When I ask members of the Russo-British Chamber of Commerce what the biggest problem is doing business in Russia, the most frequent answer is “bureaucracy”. You have to have forms for this, forms for that, stamped and signed by the right authority, often in triplicate
Russians seem to have thought up rules and regulations just for the sake of it. Two years ago, I thought I had hit on a sensible economy measure. The Chamber runs two major events in the year: the Business Forum in London in June, and RussiaTALK in Moscow in October. Why, I suggested did we not produce double the number of delegate bags for the Forum, bearing the Chamber’s logo, then send the second half to Moscow for RussiaTALK?
Staff agreed this was a good idea; but when we went to ship the bags to Moscow, we were told there is a special tax slapped on imported goods which are made of cloth and bear a logo. If anyone can see the sense in this, I should be delighted to have it explained to me.
The problem with such nonsensical rules is that they inevitably lead to corrupt practices. We were lucky; we had another event in the UK where we could use our bags, albeit a year later. But a commercial company under time pressure may have been tempted to try to come to “an agreement” with the Russian authorities, avoiding the tax but reaching a compromise figure which may have gone into an individual’s pocket instead.
This is the real danger of petty bureaucratic rules. Rather than going through an exhaustive and possibly costly legal process to ensure that all the rules have been followed to the letter, there will often be the temptation to bypass them by placing money in a brown envelope which benefits only the recipient. So, although our members may put “bureaucracy” rather than “corruption” at the top of their list of problems doing business in Russia, these things are really two sides of the same coin.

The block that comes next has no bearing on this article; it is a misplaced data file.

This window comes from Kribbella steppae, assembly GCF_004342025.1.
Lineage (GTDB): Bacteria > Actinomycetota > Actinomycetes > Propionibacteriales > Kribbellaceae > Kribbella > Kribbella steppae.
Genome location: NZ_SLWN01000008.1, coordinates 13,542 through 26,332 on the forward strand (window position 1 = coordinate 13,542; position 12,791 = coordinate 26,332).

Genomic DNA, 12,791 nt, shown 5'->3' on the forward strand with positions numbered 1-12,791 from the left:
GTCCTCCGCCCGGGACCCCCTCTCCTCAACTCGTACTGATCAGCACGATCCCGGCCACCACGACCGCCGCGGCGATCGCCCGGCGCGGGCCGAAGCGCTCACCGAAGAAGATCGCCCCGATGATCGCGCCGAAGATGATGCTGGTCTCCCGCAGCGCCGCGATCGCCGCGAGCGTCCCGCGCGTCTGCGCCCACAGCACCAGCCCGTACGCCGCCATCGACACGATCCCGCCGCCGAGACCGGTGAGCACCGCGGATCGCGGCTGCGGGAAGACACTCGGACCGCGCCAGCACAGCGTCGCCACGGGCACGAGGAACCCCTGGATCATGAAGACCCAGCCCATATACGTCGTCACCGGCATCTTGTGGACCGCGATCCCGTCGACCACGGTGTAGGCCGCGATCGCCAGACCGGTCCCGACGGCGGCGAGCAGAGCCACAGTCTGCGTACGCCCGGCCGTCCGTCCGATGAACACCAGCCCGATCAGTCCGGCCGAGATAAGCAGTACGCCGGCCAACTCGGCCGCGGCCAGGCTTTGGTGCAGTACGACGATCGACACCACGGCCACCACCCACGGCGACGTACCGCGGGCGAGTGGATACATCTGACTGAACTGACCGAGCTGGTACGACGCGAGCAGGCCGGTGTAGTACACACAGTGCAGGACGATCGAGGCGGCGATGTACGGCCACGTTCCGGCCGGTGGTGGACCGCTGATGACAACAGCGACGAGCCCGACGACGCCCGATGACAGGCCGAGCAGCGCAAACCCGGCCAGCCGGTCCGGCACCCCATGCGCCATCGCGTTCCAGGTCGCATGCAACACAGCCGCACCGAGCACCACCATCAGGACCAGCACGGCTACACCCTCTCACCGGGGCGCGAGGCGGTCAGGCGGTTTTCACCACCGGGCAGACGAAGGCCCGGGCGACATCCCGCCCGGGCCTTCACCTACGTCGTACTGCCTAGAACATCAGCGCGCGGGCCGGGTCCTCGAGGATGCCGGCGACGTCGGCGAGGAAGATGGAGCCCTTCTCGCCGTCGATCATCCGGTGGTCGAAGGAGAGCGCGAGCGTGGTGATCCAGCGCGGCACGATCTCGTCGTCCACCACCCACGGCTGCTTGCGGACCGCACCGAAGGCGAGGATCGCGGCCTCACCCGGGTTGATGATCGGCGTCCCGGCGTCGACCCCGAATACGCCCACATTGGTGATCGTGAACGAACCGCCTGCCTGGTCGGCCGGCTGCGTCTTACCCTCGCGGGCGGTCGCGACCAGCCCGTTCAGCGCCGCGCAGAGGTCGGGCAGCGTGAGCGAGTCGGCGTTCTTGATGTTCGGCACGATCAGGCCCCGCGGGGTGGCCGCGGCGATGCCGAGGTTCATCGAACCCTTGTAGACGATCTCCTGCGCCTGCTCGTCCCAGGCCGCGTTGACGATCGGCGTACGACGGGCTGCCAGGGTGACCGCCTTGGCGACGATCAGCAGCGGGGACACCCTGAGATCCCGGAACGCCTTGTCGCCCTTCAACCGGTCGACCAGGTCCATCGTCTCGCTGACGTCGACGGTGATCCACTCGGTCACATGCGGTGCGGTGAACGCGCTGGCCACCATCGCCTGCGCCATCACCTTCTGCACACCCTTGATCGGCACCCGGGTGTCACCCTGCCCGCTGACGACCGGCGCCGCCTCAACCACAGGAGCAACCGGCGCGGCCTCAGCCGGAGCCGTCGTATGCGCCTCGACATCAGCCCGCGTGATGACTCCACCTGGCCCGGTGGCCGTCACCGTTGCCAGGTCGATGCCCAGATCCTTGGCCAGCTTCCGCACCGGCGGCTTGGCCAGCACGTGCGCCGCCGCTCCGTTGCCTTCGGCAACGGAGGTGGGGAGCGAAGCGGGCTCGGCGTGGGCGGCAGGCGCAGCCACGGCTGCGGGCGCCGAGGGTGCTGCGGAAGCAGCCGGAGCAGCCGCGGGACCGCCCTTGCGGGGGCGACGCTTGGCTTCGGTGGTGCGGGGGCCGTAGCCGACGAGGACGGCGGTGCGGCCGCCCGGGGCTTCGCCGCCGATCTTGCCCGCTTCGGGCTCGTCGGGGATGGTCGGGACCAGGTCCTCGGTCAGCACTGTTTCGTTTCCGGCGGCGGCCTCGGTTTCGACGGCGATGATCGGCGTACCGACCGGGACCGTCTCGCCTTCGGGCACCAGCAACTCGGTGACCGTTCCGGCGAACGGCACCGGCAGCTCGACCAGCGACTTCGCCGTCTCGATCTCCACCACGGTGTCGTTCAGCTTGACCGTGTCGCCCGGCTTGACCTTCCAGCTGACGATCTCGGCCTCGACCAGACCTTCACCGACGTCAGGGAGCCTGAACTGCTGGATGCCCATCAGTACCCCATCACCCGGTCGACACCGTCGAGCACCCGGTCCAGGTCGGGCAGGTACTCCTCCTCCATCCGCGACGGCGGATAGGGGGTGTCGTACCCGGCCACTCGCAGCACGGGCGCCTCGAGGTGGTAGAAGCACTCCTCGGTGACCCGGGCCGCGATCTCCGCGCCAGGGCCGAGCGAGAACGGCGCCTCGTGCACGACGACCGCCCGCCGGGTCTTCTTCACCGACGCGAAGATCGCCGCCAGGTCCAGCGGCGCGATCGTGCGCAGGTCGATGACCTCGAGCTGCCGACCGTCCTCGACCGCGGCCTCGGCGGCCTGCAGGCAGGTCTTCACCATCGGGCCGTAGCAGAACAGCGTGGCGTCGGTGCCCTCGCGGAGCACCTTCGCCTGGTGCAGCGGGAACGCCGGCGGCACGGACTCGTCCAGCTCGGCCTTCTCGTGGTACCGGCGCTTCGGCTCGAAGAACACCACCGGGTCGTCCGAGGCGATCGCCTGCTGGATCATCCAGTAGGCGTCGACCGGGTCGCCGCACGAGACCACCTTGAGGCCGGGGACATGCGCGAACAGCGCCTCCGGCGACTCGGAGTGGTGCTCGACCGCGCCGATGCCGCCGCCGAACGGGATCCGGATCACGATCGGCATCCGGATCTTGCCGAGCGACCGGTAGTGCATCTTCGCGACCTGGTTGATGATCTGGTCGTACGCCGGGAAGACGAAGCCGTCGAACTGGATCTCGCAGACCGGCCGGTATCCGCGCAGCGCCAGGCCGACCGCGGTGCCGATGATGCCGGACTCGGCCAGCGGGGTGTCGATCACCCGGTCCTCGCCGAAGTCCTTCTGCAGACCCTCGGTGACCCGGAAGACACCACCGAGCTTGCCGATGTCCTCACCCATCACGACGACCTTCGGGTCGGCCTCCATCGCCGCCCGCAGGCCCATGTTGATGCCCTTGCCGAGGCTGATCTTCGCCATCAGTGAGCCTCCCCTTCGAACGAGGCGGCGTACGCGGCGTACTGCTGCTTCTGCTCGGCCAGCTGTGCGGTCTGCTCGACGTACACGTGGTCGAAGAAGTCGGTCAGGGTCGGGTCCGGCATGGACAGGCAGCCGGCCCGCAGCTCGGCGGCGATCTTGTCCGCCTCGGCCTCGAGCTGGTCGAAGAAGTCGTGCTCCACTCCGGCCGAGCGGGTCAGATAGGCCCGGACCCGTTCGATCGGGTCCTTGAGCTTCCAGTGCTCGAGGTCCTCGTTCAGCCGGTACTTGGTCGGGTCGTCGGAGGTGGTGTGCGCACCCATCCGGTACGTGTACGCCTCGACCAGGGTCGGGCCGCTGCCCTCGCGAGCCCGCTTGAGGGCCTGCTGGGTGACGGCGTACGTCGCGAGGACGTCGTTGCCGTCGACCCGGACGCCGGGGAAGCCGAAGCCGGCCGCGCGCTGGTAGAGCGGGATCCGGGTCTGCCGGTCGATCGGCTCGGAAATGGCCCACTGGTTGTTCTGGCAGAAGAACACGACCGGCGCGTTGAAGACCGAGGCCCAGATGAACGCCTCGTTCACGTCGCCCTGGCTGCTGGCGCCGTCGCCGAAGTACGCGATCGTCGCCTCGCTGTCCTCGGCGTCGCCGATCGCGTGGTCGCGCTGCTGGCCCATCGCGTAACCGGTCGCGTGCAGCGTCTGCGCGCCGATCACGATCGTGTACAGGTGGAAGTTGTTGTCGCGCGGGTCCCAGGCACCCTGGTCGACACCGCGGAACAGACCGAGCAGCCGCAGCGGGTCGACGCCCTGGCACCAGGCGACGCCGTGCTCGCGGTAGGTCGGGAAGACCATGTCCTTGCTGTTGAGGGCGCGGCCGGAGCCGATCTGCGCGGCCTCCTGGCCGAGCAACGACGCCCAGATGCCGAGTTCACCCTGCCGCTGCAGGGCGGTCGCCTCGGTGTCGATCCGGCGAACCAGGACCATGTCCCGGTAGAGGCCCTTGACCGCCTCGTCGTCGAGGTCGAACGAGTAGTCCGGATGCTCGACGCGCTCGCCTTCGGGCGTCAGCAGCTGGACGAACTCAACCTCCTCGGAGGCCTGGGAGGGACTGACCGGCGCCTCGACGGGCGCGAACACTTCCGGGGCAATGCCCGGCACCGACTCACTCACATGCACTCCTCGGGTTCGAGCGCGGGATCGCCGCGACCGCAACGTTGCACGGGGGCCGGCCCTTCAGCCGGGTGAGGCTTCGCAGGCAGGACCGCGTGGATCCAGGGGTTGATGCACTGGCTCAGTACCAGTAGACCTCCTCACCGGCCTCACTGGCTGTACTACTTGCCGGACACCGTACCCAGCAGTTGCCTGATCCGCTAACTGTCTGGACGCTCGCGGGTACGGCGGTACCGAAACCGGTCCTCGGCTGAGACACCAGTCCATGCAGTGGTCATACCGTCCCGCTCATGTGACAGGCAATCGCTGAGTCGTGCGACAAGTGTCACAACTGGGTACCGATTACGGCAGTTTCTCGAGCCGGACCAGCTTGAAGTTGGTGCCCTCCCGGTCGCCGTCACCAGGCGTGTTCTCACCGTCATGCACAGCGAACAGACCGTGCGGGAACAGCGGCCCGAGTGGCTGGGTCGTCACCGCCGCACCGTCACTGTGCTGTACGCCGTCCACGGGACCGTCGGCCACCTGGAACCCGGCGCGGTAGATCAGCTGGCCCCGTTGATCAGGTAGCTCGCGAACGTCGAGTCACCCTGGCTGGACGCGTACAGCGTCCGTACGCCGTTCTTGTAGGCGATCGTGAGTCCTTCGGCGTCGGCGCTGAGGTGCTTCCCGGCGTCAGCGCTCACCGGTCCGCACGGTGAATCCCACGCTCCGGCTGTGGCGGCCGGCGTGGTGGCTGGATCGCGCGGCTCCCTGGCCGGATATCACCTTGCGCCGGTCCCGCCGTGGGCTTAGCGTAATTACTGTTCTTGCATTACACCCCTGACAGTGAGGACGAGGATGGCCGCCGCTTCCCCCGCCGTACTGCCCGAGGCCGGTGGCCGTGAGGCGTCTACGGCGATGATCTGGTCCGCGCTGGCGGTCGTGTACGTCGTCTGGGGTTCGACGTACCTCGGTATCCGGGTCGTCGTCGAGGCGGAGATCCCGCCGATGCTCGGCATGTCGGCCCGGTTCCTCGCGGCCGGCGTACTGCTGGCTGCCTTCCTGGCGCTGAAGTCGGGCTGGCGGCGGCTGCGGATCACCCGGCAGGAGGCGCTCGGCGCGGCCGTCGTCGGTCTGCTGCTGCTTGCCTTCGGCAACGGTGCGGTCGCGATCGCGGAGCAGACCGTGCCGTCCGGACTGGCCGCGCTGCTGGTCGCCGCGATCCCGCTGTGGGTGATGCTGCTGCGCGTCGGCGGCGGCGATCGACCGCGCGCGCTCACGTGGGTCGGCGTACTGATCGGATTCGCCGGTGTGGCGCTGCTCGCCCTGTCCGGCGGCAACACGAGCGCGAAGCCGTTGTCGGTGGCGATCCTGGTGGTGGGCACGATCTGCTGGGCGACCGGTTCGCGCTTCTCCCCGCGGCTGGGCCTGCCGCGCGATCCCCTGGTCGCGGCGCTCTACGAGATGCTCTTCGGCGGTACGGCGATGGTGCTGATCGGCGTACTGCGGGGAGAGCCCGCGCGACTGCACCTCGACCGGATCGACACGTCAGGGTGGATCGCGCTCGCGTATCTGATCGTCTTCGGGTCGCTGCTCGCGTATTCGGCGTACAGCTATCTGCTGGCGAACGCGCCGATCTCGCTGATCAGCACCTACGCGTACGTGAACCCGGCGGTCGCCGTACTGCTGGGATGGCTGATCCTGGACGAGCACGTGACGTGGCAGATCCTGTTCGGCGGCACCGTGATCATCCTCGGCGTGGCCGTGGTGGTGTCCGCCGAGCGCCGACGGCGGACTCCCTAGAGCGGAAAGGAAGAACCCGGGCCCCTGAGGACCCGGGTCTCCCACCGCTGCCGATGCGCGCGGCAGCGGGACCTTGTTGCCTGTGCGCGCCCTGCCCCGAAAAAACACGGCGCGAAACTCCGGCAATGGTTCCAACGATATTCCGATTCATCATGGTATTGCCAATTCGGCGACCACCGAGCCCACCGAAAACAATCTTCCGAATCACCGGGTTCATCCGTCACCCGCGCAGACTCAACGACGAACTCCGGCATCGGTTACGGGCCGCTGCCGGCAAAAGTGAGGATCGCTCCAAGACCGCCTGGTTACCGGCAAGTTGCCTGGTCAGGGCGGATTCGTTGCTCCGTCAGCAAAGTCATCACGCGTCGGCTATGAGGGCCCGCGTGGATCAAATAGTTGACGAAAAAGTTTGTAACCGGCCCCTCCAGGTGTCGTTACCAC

There has been much hand-wringing over the years about the problem of corruption in Russia. Read Russian literature from the 19th century and you’ll see that it is deeply ingrained in the Russian way of doing things. Sadly, the Soviet system did nothing to improve this. The centrally planned economy produced what the Politburo dictated, not what the country needed. One word which you quickly learned if you visited the USSR in the Seventies and Eighties was defitsit (shortage). And where you have “defitsit” you have a breeding ground for a black market – and corruption.
The Russian president, Dmitry Medvedev, has openly recognised the problem of corruption in today’s Russia. Modern Russia is a consumer society without the problems of defitsity. But the country is still plagued by nonsensical pieces of bureaucracy.
There’s a wonderful line in the classic Monty Python comedy film, Life of Brian. When Brian asks his mother why women aren’t allowed to go to watch stonings, she replies: “Because it’s written, that’s why!” Unfortunately, much of Russian bureaucracy can be summed up in the same way. And until it’s sorted out, any battle with corruption will be an uphill struggle.
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